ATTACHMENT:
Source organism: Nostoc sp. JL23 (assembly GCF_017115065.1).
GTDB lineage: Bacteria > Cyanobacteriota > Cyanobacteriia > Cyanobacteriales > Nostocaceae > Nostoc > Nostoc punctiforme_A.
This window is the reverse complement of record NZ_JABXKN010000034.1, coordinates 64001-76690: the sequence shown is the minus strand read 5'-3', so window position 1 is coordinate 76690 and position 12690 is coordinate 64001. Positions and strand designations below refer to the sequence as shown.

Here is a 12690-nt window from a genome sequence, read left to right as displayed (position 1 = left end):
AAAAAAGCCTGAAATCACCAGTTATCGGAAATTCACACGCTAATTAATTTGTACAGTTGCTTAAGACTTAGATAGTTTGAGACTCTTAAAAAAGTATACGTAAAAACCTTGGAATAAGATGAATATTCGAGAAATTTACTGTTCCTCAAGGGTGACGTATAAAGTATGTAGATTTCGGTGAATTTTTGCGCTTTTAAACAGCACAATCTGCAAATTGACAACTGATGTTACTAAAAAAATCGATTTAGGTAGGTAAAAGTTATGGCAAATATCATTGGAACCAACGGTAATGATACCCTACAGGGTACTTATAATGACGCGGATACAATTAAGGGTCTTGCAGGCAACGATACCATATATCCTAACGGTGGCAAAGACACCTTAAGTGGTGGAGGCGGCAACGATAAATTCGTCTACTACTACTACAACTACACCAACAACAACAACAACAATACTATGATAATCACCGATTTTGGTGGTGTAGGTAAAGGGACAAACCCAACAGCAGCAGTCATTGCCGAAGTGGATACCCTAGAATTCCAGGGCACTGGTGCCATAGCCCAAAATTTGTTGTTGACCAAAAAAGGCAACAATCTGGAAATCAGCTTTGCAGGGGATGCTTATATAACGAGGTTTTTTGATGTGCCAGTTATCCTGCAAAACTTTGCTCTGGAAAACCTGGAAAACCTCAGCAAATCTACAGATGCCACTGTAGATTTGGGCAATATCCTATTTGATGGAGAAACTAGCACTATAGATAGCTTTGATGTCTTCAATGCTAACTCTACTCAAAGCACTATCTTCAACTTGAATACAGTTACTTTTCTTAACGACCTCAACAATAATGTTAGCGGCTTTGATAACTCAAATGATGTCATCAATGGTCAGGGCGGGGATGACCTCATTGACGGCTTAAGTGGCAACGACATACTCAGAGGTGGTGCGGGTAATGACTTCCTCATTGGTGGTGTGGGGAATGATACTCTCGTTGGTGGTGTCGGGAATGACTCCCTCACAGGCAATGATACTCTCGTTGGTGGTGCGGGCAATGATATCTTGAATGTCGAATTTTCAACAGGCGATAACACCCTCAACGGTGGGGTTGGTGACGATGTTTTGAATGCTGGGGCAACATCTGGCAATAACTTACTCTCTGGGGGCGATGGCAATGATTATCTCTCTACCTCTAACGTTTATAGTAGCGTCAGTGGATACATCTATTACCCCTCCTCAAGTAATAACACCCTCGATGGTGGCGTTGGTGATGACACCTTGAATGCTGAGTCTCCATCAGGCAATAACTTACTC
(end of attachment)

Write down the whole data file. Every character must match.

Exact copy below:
Source organism: Nostoc sp. JL23 (assembly GCF_017115065.1).
GTDB lineage: Bacteria > Cyanobacteriota > Cyanobacteriia > Cyanobacteriales > Nostocaceae > Nostoc > Nostoc punctiforme_A.
This window is the reverse complement of record NZ_JABXKN010000034.1, coordinates 64001-76690: the sequence shown is the minus strand read 5'-3', so window position 1 is coordinate 76690 and position 12690 is coordinate 64001. Positions and strand designations below refer to the sequence as shown.

Here is a 12690-nt window from a genome sequence, read left to right as displayed (position 1 = left end):
AAAAAAGCCTGAAATCACCAGTTATCGGAAATTCACACGCTAATTAATTTGTACAGTTGCTTAAGACTTAGATAGTTTGAGACTCTTAAAAAAGTATACGTAAAAACCTTGGAATAAGATGAATATTCGAGAAATTTACTGTTCCTCAAGGGTGACGTATAAAGTATGTAGATTTCGGTGAATTTTTGCGCTTTTAAACAGCACAATCTGCAAATTGACAACTGATGTTACTAAAAAAATCGATTTAGGTAGGTAAAAGTTATGGCAAATATCATTGGAACCAACGGTAATGATACCCTACAGGGTACTTATAATGACGCGGATACAATTAAGGGTCTTGCAGGCAACGATACCATATATCCTAACGGTGGCAAAGACACCTTAAGTGGTGGAGGCGGCAACGATAAATTCGTCTACTACTACTACAACTACACCAACAACAACAACAACAATACTATGATAATCACCGATTTTGGTGGTGTAGGTAAAGGGACAAACCCAACAGCAGCAGTCATTGCCGAAGTGGATACCCTAGAATTCCAGGGCACTGGTGCCATAGCCCAAAATTTGTTGTTGACCAAAAAAGGCAACAATCTGGAAATCAGCTTTGCAGGGGATGCTTATATAACGAGGTTTTTTGATGTGCCAGTTATCCTGCAAAACTTTGCTCTGGAAAACCTGGAAAACCTCAGCAAATCTACAGATGCCACTGTAGATTTGGGCAATATCCTATTTGATGGAGAAACTAGCACTATAGATAGCTTTGATGTCTTCAATGCTAACTCTACTCAAAGCACTATCTTCAACTTGAATACAGTTACTTTTCTTAACGACCTCAACAATAATGTTAGCGGCTTTGATAACTCAAATGATGTCATCAATGGTCAGGGCGGGGATGACCTCATTGACGGCTTAAGTGGCAACGACATACTCAGAGGTGGTGCGGGTAATGACTTCCTCATTGGTGGTGTGGGGAATGATACTCTCGTTGGTGGTGTCGGGAATGACTCCCTCACAGGCAATGATACTCTCGTTGGTGGTGCGGGCAATGATATCTTGAATGTCGAATTTTCAACAGGCGATAACACCCTCAACGGTGGGGTTGGTGACGATGTTTTGAATGCTGGGGCAACATCTGGCAATAACTTACTCTCTGGGGGCGATGGCAATGATTATCTCTCTACCTCTAACGTTTATAGTAGCGTCAGTGGATACATCTATTACCCCTCCTCAAGTAATAACACCCTCGATGGTGGCGTTGGTGATGACACCTTGAATGCTGAGTCTCCATCAGGCAATAACTTACTC